The Divorce Ring
One local jewelry designer turns heartbreak into a symbol of strength.
Photo by Kylene Cleaver, Leave It To Me Photography.
Narberth jewelry designer Stacey Kennealy Fay has the perfect Valentine’s Day gift for women to give themselves: divorce rings. Why would women want to be reminded of their ex-husbands? “It’s not about him. It’s about you,” Fay clarifies. “The divorce ring is like a badge of courage. The ability to get through pain can become one of your greatest strengths.”
Inspired by the difficult divorce of one of her clients, Fay designed the signet ring with a star on its outer face. It represents the North Star, which for many of Fay’s clients, is their children. To further that symbolism, Fay’s clients have their children’s birthstones set into the ring. The inside of the ring has an engraved horse – and not just any horse. This one has all four hooves firmly on the ground. Fay came up with that idea while listening to her client’s divorce story. “Someone told her that, in tough times, she was the horse they bet on,” Fay says. “It’s on the inside of the ring so only the woman sees it, but it’s there when she needs it.”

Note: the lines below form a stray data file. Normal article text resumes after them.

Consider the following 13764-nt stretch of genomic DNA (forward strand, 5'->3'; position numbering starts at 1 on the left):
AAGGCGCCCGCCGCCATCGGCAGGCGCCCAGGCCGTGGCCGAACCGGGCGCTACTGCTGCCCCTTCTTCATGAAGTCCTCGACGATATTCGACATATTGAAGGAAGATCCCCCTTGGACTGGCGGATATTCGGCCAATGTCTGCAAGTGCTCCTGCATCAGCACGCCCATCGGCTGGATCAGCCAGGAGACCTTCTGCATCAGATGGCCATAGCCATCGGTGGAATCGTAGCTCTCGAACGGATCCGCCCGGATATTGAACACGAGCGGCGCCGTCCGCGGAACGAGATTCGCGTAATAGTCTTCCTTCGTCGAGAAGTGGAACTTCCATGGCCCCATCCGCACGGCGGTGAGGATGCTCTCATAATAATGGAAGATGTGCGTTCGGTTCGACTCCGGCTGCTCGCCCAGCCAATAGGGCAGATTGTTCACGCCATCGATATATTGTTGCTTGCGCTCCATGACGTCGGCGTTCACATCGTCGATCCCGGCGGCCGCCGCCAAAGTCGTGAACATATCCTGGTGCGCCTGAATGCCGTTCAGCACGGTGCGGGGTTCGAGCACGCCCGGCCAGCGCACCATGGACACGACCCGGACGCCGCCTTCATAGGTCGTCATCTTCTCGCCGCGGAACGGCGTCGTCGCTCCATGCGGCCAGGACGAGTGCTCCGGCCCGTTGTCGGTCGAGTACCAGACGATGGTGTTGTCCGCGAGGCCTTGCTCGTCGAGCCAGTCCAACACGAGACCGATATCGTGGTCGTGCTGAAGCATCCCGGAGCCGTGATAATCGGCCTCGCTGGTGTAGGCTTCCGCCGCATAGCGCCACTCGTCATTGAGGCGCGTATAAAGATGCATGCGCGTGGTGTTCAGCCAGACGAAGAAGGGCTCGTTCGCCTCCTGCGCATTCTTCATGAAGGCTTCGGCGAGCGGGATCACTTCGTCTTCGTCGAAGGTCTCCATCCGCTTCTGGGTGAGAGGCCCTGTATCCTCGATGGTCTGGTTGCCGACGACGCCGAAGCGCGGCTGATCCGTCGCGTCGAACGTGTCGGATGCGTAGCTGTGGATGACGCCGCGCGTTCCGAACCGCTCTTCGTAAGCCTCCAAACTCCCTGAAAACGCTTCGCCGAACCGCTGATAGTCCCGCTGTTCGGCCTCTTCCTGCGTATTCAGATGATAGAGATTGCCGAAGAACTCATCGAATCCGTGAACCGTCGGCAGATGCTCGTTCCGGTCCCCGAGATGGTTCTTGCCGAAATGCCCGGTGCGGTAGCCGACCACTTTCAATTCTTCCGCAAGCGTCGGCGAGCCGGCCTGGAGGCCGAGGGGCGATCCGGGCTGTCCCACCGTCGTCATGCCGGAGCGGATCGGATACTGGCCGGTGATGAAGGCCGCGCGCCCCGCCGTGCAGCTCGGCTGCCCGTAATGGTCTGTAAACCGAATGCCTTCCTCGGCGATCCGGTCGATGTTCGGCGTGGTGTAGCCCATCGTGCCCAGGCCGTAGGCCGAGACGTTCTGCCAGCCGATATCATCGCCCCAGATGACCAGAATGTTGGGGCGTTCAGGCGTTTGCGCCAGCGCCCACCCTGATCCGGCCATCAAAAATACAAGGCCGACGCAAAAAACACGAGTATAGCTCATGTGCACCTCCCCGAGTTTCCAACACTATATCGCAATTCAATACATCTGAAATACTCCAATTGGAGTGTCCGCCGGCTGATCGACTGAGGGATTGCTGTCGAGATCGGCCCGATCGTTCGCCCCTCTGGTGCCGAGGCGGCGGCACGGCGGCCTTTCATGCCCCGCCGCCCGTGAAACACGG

Divorce ring front.
Divorce ring back.
Fay designed the first divorce ring eight months ago. Each is custom made by Philadelphia artisans and available in silver or gold. The rings start at $245 and have proven so popular that Fay did a pendant version that can be worn as a necklace.
The pieces are part of Fay’s memoir line, which includes pendants for women who have had miscarriages and rings bearing the phrase, “There is a light that never goes out.” Fay created it to honor the spirit of her sister, Donna, who died at age 31 of injuries sustained from a car accident. “I wear my ring stacked between my engagement ring and wedding band,” Fay says. “It is with the rings that have the most symbolism to me.”
To some, they may sound morbid, but the pieces are inspired by Victorian era mourning jewelry. Fay says there is still a need for these kinds of mementoes. “In our culture, grief can get pushed under the rug. There can be a big gaping hole in your life and if you don’t talk about it, it doesn’t heal.”
That healing can take a long time, Fay acknowledges, and holidays like Valentine’s Day can be difficult for people who are divorced. “But sometimes, your greatest struggles become your greatest strengths,” Fay says. “The ring is a talisman to remember and honor that part of yourself.”